27 April 2006

Kenya: Get Paid for Planting Your Own Trees

Nairobi — A group of farmers in Nanyuki have now joined the global carbon trade. They are being urged to plant trees, not for firewood , timber or electricity poles, but for absorbing excess carbon from the environment - And they are being paid for it.

Through this new concept, 45 members of Rongai Development Programme have each received Sh700 as motivation to join the trade by establishing carbon sinks (forests and tree planting projects).

During manufacturing processes, industries especially those in industrialised countries use large quantities of fossil fuels - oil and coal - for burning. These release carbon dioxide along with other gases into the atmosphere to form the greenhouse gases, which have led to global warming. Carbon is the common factor in all the polluting gases.

To counter this threat to the earth's climate, an international agreement on climate change, the Kyoto Protocol requires heavy industrial polluters to put finances aside to invest in the establishment of forests that would help absorb some of the carbon they generate.

This has led to the carbon trade where industrialised countries, faced with emission reduction targets, are paying clients to plant trees, and Kenyans have not been left out.

Bringing together local farmers, the group in Nanyuki has planted more than 3,000 trees and is continuing to do so in the current rains.

The International Small Group and Tree Planting Programme (TIST), a non-governmental organisation and Clean Air Action Corporation, an international broker in carbon trade, initiated the project.

Farmers are paid according to the amount of carbon dioxide they help remove from the atmosphere. The final figures are assessed by calculating the height and canopy size of the trees and determining how much carbon they can absorb.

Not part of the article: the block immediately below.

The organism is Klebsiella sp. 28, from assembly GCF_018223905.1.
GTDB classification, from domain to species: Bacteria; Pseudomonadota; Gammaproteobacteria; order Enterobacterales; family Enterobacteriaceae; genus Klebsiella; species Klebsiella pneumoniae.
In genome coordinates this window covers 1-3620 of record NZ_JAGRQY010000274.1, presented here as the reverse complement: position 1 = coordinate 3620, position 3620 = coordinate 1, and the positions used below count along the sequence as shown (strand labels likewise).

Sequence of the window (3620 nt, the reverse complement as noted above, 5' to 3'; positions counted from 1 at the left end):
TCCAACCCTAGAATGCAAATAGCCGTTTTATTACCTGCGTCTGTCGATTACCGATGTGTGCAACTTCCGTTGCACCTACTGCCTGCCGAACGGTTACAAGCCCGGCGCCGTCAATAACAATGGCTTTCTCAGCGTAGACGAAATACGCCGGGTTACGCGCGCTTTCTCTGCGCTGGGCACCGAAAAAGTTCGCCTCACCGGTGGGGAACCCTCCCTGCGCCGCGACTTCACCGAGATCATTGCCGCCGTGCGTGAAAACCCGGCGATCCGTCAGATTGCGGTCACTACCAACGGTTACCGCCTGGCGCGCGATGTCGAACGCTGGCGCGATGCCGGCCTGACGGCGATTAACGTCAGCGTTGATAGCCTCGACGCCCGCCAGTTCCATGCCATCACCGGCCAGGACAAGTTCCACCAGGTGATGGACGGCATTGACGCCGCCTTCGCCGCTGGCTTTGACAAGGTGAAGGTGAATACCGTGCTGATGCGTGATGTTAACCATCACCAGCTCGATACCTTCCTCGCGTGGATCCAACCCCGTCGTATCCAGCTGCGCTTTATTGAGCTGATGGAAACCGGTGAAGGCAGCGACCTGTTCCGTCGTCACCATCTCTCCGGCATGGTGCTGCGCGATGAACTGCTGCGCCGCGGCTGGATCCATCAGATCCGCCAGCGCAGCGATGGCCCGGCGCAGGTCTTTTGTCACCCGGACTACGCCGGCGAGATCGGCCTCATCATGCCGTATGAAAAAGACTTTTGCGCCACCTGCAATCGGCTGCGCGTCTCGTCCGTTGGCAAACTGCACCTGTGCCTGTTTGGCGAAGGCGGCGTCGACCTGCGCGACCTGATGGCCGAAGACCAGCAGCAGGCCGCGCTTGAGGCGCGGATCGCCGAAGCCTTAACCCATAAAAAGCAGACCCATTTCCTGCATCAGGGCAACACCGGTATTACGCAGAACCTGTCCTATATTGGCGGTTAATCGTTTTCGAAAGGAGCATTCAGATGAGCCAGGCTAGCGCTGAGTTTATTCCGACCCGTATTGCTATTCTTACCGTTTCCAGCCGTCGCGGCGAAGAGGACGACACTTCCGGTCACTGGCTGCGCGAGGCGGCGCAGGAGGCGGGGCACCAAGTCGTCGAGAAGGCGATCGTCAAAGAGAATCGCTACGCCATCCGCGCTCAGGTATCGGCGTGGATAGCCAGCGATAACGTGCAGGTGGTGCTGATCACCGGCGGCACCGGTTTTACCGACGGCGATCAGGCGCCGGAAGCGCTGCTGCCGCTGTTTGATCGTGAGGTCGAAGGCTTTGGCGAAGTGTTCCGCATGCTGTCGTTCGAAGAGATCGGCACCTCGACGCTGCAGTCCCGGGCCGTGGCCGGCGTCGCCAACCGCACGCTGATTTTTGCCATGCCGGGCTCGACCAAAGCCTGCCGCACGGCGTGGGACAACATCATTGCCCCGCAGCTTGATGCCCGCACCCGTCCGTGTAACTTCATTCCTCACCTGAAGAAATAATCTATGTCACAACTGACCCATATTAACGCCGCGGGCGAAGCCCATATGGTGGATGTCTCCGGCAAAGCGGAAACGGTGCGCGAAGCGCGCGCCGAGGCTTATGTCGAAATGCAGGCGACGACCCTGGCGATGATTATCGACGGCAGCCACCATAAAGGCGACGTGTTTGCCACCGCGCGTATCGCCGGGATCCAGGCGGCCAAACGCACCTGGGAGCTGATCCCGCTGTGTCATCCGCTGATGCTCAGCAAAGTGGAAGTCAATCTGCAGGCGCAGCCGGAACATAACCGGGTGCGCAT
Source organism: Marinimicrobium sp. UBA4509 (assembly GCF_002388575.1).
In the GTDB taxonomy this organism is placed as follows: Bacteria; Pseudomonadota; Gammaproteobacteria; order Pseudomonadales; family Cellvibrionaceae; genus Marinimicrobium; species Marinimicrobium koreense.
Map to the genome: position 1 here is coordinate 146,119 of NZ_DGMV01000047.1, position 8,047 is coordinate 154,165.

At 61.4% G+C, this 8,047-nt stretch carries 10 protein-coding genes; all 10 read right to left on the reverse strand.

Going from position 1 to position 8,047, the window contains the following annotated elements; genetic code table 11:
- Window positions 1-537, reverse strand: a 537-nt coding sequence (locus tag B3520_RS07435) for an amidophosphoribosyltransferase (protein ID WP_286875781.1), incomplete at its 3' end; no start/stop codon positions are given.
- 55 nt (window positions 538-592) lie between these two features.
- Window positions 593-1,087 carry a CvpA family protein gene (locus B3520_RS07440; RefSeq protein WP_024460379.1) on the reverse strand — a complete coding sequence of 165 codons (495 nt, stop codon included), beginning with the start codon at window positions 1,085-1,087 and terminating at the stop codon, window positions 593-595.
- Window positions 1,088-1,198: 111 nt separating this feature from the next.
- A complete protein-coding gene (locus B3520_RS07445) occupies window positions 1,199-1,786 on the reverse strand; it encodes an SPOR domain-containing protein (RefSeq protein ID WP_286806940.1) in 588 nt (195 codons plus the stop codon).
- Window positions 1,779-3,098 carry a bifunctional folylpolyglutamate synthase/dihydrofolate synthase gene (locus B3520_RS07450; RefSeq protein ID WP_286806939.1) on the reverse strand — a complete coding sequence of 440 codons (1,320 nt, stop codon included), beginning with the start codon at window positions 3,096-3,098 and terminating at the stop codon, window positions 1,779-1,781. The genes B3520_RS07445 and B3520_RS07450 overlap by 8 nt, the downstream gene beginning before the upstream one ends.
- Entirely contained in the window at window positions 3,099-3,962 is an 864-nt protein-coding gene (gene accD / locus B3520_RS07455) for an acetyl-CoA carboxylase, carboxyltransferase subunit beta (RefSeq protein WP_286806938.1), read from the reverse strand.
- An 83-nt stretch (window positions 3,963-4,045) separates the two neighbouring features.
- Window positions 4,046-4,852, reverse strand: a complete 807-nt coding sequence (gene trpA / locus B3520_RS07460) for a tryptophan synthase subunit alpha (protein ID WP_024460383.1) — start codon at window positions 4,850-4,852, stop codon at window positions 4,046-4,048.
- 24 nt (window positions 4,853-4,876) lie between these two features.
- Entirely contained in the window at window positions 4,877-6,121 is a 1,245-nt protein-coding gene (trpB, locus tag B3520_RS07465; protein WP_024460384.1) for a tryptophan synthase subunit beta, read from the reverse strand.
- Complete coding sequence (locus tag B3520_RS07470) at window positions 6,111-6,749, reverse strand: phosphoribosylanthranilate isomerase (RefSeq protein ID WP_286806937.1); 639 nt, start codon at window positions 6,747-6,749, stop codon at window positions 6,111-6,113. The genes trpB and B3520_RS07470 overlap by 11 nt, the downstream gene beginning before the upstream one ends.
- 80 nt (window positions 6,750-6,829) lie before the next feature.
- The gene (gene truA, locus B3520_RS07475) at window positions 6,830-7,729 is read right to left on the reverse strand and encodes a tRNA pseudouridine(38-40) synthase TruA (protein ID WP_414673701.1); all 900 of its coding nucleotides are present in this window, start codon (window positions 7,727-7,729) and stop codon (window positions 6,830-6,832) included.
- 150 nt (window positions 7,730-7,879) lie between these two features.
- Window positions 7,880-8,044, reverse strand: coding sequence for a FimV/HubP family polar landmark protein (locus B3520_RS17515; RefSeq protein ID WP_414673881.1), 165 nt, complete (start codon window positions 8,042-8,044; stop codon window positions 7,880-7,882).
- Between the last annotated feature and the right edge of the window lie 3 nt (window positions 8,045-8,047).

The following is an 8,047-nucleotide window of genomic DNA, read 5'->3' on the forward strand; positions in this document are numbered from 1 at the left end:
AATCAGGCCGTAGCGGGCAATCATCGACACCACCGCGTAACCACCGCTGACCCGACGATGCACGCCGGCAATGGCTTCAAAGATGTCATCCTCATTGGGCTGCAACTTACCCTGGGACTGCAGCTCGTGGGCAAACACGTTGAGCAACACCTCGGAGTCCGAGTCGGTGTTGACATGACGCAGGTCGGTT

Philip James, Tist's East African region liaison officer, says the idea will help farmers increase the number of trees in the area thus reducing the pressure on forests for firewood and timber.

He says his organisation is negotiating for contracts between the farmers and Clean Air Action, where they will be paid according to the amount of trees they have maintained. So far the money received, "is a token to motivate them to pursue the carbon market."

Clean Air Action has devised a programme with Tist, which enables the latter to provide cash incentives to farmers until the trees are big enough to attract many carbon units.

"This is the beginning. If the projects succeed and the farmers enter into contracts they will continue being paid for the next 20 years at which point they will be entitled to 70 per cent of all revenues accrued from the carbon sinks. The tree remains the property of the farmer," he adds.

Each member is to have planted a minimum of 1000 trees by now to earn about Sh1500 per year. A tree starts to attract payment three months after planting.

"The potential average benefit for each family unit will soon reach about US$178 per year as the projects progress," adds James.

Group members, though with little understanding of the concept, have put effort in planting and tending their trees. Among them, John Kahuthu, who also received the initial payment says they expect the money to go up in the next six months.

"The token was a sweet surprise. Imagine being paid to plant your own tree. This is a win-win situation. We own the tree from which we can enjoy all the other benefits associated with it and will continue being paid for maintaining it. Talk of eating your cake and having it," he says.

To determine how much carbon each farmer is helping absorb from the atmosphere, project managers use state-of-the-art technologies.

Using global positioning systems, smart phones and laptops, weekly updates are entered into the Tist website.

The website is then linked to eBay, an online auction site, so as to promote trade in carbon.

Eunice Kihori, a Tist quantifier, says the regular updates assist buyers get correct data on what to base trade decisions. "The project has been received well in the area with farmers going the extra mile in search of water for their seedlings."

Though they have no bias for any specific tree species, Kihori says the project is discouraging the planting of eucalyptus due to its huge appetite for water.

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